Modern golf hazards 

Filling foursomes and avoiding foreclosures


"Golf is deceptively simple and endlessly complicated; it satisfies the soul and frustrates the intellect. It is at the same time rewarding and maddening - and it is without a doubt the greatest game mankind has ever invented."

Arnold Palmer


Golf's been called a lot of things: alluring, baffling, gratifying, addictive, wonderful, ridiculous, confounding, fascinating, aggravating. Never has a single pasttime found so many applications for the entries of Mr. Webster's and Mr. Roget's tomes. Regardless of your own personal opinion of the game, there is no denying golf's popularity. Need some facts and stats?

Chew on this: Canada has the most golfers per capita of any country in the world. More than the USA, more than Scotland, more than Ireland or England. Canada - a country whose golf season spans a little over half the calendar year due to our northerly clime.

The National Allied Golf Associations (NAGA) recently commissioned a report to try and determine golf's impact across the country.

The groundbreaking study determined that an estimated six million people in Canada play golf each year with two and a half million Canadians participating as core golfers, playing an average of 28 rounds per year. Based on participation, golf is the number one recreation activity in Canada, played by more Canadians than hockey.

The NAGA study also found that golf courses and stand-alone driving ranges earned gross revenues of $4.7 billion in 2008. Compare that to other sectors: gross revenues at "skiing facilities" were just under $1 billion in 2006 while "fitness and recreational centres" topped out at $1.7 billion.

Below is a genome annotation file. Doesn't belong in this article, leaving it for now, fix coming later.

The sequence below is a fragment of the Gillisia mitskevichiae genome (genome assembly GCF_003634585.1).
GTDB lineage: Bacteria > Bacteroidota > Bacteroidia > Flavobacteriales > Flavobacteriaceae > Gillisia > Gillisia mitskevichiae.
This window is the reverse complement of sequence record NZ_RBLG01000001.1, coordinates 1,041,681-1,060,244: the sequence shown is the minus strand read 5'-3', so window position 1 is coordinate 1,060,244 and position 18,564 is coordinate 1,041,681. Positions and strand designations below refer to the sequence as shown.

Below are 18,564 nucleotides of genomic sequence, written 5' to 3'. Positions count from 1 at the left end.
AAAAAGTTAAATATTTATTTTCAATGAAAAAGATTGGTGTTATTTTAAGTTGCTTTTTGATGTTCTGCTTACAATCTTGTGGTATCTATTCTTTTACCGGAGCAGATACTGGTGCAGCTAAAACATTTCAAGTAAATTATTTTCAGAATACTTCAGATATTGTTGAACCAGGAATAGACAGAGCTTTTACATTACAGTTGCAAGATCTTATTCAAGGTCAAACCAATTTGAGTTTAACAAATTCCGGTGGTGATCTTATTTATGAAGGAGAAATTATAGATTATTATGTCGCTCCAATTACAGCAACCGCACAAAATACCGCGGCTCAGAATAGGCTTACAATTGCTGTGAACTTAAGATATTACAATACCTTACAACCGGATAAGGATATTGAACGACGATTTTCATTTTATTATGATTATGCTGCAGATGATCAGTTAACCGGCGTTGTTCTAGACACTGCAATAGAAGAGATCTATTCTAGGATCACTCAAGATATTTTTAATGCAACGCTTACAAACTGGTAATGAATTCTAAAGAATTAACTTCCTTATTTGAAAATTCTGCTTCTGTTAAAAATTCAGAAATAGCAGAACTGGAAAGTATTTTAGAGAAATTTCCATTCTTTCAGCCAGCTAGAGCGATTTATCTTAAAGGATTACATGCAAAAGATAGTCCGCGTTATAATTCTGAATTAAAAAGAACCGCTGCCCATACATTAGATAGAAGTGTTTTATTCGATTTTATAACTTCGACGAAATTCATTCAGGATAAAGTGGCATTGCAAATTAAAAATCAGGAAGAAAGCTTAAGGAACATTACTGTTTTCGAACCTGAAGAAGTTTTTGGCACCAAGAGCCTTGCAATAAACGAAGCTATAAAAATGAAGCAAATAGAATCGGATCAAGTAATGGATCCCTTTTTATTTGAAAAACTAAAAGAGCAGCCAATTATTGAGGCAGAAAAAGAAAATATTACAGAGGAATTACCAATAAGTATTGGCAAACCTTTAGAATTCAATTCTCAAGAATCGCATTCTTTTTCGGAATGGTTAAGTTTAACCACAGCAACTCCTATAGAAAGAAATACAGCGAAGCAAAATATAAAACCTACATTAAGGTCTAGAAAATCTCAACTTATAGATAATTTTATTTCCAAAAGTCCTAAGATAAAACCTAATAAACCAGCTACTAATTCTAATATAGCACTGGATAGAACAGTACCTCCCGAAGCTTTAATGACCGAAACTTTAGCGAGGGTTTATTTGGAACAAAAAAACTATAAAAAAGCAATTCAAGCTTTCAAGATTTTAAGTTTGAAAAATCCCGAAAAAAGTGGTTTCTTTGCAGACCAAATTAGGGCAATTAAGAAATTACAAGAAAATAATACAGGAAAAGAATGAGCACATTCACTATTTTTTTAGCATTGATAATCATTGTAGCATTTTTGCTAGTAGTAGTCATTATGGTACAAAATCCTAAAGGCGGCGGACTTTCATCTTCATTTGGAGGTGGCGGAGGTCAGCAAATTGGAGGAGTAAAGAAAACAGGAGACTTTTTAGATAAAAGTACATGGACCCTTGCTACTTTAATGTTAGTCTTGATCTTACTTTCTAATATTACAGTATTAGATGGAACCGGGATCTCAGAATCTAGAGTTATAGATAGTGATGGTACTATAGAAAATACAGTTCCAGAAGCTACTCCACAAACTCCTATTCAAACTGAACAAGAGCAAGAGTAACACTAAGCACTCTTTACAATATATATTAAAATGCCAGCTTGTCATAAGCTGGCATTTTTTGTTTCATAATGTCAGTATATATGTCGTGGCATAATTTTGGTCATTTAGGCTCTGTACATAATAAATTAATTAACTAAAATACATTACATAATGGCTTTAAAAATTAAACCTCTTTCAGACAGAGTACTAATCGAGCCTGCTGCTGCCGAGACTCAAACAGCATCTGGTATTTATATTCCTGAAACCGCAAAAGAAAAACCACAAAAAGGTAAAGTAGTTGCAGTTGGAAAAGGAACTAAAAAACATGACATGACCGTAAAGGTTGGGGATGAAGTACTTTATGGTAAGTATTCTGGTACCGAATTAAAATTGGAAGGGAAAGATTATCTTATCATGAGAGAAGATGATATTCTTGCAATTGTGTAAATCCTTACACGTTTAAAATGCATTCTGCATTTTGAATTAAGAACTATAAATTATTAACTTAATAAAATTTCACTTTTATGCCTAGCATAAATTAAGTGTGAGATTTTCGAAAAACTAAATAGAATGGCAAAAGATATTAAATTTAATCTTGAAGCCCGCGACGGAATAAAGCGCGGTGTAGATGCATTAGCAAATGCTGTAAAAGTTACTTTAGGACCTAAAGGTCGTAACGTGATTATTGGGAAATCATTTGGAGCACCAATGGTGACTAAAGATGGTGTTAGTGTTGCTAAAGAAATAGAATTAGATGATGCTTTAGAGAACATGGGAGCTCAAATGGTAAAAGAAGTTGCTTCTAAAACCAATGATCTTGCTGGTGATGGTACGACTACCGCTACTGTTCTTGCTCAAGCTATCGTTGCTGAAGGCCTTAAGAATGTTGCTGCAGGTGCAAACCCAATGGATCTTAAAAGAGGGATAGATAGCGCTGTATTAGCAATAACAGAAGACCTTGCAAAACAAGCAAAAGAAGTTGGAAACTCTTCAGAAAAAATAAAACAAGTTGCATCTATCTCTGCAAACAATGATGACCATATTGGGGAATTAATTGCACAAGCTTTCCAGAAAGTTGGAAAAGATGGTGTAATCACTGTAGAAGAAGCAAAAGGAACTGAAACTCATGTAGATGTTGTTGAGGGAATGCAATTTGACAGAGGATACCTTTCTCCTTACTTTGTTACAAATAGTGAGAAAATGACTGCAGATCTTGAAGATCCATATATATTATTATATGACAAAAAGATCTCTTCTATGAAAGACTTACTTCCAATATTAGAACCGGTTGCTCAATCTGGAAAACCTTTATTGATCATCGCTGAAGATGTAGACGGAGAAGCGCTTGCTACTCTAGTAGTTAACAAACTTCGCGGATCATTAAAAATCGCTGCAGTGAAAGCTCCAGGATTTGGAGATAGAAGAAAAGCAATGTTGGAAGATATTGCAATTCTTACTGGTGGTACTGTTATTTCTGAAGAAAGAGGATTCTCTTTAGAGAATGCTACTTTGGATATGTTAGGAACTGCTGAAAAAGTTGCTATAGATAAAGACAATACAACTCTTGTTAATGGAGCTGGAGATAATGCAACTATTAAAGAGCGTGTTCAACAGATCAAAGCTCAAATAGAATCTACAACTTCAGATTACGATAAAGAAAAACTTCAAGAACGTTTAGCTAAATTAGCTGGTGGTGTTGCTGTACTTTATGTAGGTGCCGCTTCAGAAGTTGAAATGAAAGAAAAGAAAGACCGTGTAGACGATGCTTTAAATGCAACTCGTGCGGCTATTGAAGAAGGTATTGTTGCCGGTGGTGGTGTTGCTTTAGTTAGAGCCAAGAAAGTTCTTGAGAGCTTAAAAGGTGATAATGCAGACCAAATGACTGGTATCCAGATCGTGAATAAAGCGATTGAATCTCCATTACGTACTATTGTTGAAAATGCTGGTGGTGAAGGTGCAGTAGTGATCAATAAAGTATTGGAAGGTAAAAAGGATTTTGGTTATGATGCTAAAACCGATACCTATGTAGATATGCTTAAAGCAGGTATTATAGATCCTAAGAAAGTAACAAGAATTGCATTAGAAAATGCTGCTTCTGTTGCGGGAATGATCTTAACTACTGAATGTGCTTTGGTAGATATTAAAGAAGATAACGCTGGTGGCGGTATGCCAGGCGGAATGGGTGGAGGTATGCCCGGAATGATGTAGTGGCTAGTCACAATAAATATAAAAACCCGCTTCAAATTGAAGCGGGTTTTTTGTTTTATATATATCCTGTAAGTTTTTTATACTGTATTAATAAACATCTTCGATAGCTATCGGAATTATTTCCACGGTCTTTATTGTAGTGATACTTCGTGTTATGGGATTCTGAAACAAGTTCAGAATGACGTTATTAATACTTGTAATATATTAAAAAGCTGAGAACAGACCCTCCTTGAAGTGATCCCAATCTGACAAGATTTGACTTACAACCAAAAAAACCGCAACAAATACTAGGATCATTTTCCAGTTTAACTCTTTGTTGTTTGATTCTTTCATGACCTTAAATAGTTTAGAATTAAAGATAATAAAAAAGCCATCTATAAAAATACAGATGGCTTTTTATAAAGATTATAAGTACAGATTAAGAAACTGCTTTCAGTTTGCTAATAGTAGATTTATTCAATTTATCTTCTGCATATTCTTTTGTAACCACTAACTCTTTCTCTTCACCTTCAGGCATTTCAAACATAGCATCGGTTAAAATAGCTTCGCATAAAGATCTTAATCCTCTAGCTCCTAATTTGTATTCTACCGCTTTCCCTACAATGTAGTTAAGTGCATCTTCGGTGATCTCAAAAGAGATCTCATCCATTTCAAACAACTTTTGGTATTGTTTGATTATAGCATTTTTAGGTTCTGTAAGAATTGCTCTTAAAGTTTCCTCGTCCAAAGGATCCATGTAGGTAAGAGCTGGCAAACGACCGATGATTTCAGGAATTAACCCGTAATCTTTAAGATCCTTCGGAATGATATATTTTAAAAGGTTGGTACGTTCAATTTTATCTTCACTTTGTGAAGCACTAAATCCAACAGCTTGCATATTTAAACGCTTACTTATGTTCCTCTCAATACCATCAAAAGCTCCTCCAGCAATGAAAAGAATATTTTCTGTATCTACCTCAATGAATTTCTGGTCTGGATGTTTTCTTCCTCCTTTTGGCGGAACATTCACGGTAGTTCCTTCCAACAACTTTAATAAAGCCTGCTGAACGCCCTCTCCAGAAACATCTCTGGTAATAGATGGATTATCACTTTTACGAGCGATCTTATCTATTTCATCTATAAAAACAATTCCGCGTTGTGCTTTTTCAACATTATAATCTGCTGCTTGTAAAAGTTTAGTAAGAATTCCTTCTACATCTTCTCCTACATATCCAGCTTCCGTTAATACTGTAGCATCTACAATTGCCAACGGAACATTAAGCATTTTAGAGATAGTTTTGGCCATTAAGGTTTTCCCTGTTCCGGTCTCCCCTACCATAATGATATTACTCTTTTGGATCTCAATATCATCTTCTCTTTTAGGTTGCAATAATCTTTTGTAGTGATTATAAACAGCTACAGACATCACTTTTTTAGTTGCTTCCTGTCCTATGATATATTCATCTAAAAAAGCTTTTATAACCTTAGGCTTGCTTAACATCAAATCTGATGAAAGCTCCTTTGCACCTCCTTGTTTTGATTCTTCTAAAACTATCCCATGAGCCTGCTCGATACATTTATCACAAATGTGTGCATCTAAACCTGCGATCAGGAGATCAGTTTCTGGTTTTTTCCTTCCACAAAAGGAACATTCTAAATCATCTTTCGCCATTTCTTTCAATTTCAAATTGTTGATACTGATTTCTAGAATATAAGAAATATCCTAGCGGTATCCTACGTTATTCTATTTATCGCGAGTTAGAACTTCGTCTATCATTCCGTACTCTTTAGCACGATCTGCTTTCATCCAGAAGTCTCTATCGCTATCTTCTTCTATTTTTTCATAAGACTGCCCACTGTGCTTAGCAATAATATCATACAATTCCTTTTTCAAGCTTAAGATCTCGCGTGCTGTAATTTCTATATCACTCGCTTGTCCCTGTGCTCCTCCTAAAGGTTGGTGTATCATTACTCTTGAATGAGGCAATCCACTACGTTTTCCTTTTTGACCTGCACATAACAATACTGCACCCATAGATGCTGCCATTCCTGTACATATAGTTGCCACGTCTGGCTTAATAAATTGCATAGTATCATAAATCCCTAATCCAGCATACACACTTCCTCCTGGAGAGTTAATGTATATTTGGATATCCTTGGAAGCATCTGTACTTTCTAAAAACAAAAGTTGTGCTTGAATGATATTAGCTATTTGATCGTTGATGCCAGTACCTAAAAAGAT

Golf courses also earned more operating revenues than "promoters of performing arts and sports" ($1.9 billion in 2007) and "spectator sports" ($2.4 billion in 2007), which includes the gross revenues earned by the National Hockey League!

As impressive as all these numbers and stats are however, the golf industry is far from healthy. And it's not any one thing that seems to ail it.



It's another cold, grey day in Whistler and it seems like summer is never going to arrive. Hell, did we even have a spring? It's not exactly the nicest golf weather. It's not exactly the nicest weather for anything outside, quite frankly. On the heels of a long winter, it's been a challenge for golf operators to get their courses ready for our all too short golf season. Near opening day, it was estimated that they were three weeks to a month behind where they normally are in terms of course growth.


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